Under the standard alarm monitoring contract acquisition agreements that we enter into with our dealers, if a subscriber terminates their service with us during the first twelve months after the alarm monitoring contract has been acquired, the dealer is typically required to elect between substituting another alarm monitoring contract for the terminating alarm monitoring contract or compensating us in an amount based on the original acquisition cost of the terminating alarm monitoring contract. We are subject to the risk that dealers will breach their obligation to provide a comparable substitute alarm monitoring contract for a terminating alarm monitoring contract. Although we withhold specified amounts from the acquisition cost paid to dealers for alarm monitoring contracts ("holdback"), which may be used to satisfy or offset these and other applicable dealer obligations under the alarm monitoring contract acquisition agreements, there can be no guarantee that these amounts will be sufficient to satisfy or offset the full extent of the default by a dealer of its obligations under its agreement. If the holdback does prove insufficient to cover dealer obligations, we are also subject to the credit risk that the dealers may not have sufficient funds to compensate us or that any such dealer will otherwise breach its obligation to compensate us for a terminating alarm monitoring contract. To the extent defaults by dealers of the obligations under their agreements are greater than anticipated, our financial condition and results of operations could be materially and adversely affected. In addition, a significant portion of our accounts originate from a small number of dealers. If any of these dealers discontinue their alarm monitoring business or cease operations altogether as a result of business conditions or due to increasingly burdensome regulatory compliance, the dealer may breach its obligations under the applicable alarm monitoring contract acquisition agreement and, to the extent such dealer has originated a significant portion of our accounts, our financial condition and results of operations could be materially and adversely affected to a greater degree than if the dealer had originated a smaller number of accounts.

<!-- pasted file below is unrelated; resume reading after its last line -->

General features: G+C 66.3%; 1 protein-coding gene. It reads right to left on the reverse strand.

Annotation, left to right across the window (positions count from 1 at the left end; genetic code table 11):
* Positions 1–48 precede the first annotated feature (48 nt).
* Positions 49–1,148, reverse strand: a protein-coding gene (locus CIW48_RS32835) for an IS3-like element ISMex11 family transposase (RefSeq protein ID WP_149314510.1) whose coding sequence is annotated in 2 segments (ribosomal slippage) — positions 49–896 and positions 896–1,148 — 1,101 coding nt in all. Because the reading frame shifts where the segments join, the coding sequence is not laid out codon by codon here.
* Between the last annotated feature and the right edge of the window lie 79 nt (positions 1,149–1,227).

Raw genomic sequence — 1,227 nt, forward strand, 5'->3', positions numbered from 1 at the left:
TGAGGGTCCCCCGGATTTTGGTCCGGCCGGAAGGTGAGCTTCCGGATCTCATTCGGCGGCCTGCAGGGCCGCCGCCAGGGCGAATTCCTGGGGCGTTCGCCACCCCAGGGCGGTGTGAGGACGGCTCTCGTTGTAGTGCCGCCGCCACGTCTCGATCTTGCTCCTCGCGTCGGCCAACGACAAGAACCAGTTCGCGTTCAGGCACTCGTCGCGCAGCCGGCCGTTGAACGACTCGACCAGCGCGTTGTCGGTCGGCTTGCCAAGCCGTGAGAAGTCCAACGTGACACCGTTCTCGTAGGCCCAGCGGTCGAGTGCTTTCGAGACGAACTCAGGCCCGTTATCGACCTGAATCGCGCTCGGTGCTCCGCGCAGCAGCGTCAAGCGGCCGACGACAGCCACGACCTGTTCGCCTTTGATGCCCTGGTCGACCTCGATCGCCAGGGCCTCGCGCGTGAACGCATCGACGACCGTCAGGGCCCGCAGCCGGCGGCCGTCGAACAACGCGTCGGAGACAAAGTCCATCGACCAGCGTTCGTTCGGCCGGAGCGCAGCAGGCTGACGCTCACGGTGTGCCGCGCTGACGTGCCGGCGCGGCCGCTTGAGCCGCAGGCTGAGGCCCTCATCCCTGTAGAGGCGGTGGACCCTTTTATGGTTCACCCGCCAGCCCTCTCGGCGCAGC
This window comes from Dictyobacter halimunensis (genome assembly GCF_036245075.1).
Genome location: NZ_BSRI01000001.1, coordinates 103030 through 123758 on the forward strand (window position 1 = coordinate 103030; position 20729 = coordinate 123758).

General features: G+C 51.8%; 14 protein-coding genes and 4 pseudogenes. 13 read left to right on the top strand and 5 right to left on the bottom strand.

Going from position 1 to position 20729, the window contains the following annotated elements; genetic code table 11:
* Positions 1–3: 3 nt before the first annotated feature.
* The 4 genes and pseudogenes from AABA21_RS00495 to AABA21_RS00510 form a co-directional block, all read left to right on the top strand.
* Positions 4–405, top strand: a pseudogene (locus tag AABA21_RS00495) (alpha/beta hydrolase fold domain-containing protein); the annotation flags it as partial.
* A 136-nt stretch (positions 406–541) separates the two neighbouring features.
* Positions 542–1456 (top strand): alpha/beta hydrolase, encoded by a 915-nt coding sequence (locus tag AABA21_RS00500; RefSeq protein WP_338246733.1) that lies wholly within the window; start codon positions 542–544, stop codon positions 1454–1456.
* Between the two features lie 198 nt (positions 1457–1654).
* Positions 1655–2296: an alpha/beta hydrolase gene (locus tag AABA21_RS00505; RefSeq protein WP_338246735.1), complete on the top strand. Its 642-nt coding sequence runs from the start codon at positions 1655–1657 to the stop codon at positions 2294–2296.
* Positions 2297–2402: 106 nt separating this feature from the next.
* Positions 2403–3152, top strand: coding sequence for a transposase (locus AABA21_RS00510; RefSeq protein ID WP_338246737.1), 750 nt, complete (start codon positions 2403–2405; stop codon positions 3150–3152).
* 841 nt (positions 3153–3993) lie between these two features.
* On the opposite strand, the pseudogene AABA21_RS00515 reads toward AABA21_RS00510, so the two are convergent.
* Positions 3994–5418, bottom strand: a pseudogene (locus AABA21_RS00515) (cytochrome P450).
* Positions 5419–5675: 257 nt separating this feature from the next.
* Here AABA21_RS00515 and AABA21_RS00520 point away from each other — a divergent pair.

An inability to provide the contracted monitoring service could adversely affect our business.